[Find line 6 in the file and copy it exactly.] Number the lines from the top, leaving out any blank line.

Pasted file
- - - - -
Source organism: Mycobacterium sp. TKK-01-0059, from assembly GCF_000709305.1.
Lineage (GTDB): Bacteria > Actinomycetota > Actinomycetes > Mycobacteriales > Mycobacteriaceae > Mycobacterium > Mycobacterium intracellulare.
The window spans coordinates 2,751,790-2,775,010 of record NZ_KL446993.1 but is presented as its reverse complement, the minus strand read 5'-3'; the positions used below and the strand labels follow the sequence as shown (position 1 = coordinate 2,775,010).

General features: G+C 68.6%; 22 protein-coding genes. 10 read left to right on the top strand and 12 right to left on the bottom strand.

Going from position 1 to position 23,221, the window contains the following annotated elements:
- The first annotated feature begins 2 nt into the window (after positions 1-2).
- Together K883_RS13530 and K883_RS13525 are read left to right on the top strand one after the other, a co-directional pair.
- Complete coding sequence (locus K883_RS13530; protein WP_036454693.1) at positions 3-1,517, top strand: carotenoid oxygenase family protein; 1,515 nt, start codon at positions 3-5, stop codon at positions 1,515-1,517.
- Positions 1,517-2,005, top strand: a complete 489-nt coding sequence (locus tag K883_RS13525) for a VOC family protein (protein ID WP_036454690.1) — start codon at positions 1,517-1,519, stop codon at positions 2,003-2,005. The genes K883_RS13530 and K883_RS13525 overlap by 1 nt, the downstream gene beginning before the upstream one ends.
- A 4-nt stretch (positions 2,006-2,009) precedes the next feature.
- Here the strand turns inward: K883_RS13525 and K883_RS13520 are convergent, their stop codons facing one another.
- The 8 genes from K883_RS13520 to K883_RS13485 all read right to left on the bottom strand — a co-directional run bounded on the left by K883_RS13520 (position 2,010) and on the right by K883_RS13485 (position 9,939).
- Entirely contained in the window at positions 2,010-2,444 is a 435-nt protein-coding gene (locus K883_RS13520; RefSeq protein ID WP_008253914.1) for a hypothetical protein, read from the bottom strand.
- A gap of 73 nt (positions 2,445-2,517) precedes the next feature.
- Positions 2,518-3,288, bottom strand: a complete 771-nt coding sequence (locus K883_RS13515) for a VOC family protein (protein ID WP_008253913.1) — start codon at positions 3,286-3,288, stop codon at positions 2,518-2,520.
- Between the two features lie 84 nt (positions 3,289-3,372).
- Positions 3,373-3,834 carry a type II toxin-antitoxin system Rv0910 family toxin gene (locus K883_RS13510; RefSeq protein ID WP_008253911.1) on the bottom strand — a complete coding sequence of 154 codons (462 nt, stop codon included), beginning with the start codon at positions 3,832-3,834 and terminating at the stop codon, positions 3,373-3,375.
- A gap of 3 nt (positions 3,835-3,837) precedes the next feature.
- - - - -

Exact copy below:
- The first annotated feature begins 2 nt into the window (after positions 1-2).